Terrorism in 2019

January 28, 2019 Africa , Middle East , Opinion , OPINION/NEWS

Reuters photo

 

By

Ricardo Swire

 

 

Caribbean counterterrorism and internal security officials forecast a challenging year ahead on the tropical archipelago. Individual political powers have not allocated adequate budgets for national security and law enforcement operations, sufficient consideration not being given to the eminence of post 9/11 threats. Assistance from America, Canada, China and the UK usually strengthens domestic operational capacity, intelligence exchanges, mission readiness and regional cooperation.

 

Local national security officials are cognizant of “terrorist threat priority.” The Islamic State (IS) lost most heartland territory in Iraq and Syria, but remains a global terrorist phenomenon. In 2018 the militant jihadist sect failed to keep possession of bases in Jordan, Lebanon and Saudi Arabia. Trinidad & Tobago (T&T) is a main area of concern for US military and intelligence communities, as the Caribbean Twin Island Republic is considered home to IS sympathizers.

 

At the peak of IS’ power T&T registered among the highest recruiting rates in the world. From the more than one hundred migrated Trinidadians seventy Muslim men joined IS as foreign fighters. The island is home to thriving international oil and gas industry therefore American officials are extremely cautious of a direct threat. Trinidadians can travel through the Caribbean island chain without visas. In2017 one Trinidadian convert was jailed in America for his role in a plot to attack New York’s JFK airport.

 

Islamic State’s West Africa Province (ISWAP) remains separated in two rival sections. The Nigerian group is officially recognized. The second cell is led by Abubakar Shekau, a former ISWAP boss. This group continues to gain momentum, creating additional security headaches for Nigeria. During 2018 ISWAP gunmen attacked and overran seventy percent of military positions within areas of dominance.

 

Intelligence logistics dictated that 2014 was the only ratio of attacks and takeovers which compared to 2018. In 2015 fewer than fifty percent success ratio was recorded, which depreciated further in 2016 and 2017. The Shekau Boko Haram faction was vicious, but mostly static during 2018. It conducted frequent assaults and suicide bombings on soft targets, plus attacks and kidnappings that targeted refugee camps.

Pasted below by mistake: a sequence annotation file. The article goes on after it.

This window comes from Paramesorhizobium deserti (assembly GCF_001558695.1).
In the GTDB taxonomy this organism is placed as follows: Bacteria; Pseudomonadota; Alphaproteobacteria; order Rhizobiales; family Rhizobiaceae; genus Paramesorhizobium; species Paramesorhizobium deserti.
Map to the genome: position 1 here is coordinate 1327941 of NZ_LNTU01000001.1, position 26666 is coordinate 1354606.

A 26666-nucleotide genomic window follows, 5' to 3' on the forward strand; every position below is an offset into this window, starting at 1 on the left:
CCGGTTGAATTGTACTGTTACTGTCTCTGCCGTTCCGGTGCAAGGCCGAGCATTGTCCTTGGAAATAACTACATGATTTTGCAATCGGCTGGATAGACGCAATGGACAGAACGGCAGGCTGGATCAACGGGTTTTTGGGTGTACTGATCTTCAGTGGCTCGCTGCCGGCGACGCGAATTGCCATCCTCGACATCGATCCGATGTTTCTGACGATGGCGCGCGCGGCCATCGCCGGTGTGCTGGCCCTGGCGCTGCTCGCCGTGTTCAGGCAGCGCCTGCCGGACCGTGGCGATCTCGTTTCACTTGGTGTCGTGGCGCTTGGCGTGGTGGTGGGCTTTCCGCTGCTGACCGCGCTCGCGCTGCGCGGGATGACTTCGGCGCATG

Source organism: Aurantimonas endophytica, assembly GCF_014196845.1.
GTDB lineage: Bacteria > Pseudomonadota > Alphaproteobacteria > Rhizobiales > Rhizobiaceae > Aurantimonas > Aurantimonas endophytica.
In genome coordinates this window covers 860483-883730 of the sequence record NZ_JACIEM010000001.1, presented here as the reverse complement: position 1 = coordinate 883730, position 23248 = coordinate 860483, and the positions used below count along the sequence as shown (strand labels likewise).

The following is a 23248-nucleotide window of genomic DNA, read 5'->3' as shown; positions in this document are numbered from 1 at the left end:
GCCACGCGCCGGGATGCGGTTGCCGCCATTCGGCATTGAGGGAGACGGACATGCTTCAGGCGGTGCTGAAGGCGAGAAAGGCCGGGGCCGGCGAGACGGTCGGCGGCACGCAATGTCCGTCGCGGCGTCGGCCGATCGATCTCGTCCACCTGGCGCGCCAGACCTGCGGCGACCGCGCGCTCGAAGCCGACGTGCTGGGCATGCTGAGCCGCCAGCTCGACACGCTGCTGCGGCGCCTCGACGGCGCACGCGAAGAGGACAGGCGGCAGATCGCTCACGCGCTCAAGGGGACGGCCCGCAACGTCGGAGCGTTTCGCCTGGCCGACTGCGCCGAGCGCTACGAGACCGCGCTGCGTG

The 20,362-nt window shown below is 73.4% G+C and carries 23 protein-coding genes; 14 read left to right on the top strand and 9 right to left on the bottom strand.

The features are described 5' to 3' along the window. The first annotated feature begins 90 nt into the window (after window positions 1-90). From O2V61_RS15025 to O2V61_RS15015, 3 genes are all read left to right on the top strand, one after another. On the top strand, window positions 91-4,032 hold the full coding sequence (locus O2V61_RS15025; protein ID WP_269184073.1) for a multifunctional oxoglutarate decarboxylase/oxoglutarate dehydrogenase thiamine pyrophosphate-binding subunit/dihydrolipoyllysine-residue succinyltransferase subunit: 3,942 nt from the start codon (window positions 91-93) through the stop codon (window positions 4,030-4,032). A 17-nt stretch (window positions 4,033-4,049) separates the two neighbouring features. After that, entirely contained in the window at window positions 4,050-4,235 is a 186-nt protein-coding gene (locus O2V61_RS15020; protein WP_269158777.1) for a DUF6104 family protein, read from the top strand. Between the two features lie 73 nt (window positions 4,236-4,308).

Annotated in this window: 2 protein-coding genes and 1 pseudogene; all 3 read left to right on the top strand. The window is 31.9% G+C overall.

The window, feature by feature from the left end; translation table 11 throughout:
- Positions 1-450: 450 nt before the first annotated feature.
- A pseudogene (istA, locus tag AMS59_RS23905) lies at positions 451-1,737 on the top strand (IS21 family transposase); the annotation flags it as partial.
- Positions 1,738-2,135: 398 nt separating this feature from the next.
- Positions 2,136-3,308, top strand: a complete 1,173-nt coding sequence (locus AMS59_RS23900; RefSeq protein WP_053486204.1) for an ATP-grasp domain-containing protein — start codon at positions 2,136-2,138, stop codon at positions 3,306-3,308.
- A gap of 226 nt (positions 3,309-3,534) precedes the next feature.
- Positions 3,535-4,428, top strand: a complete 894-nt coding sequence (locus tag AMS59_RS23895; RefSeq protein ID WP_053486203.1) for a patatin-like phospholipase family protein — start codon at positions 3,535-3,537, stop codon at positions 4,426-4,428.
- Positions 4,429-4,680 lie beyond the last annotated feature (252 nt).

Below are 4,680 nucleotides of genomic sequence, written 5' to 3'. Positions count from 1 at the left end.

The Shekau faction continues as second fiddle to the al-Barnawi group. The terrorist organization benefits from deteriorating cohesion and morale of Nigerian security forces. Last year intelligence driven Egyptian counterterrorism operations against Islamic State’s splinter group Wilayat Sinai foiled its attacks in the Sinai and the Delta region. Despite such handicaps the terrorist group has persisted as a noted force on the peninsula and in the Nile Delta.

 

IS’ Wilayat Sinai demonstrated continued operational capacity, by conducting a steady stream of roadside bomb and ambush attacks against security forces stationed in the Sinai. During November 2018 the group’s gunmen killed seven Copts in Minya south of Cairo. Security forces thwarted several attempted attacks on the mainland. The terrorist group has maintained operational capacity plus significant amounts of explosives, firearms and equipment. Egypt’s heavy-handed counterinsurgency approach has been unpopular with the local population. Wilayat Sinai strategies have successfully alienated many Bedouin tribes on the peninsula.

 

Last year the Khorasan chapter of Islamic State proved a formidable threat, staging a series of large deadly attacks that targeted security forces in eastern Afghanistan especially Kabul. The militant extremists also launched terror offensives in northern Afghanistan and Pakistan. The Khorasan chapter has reinforced ties with local groups in Afghanistan and Pakistan that include Jamaat-ul-Ahrar and the Pakistani Taliban. The Khorasan continues to maintain lucrative funding networks and directly oppose coalition security forces. The group also recruited foreign fighters that include Westerners to bolster its ranks.

 

 

 

 

Ricardo Swire - Tuck Magazine

Ricardo Swire

Ricardo Swire is the Principal Consultant at R-L-H Security Consultants & Business Support Services and writes on a number of important issues.

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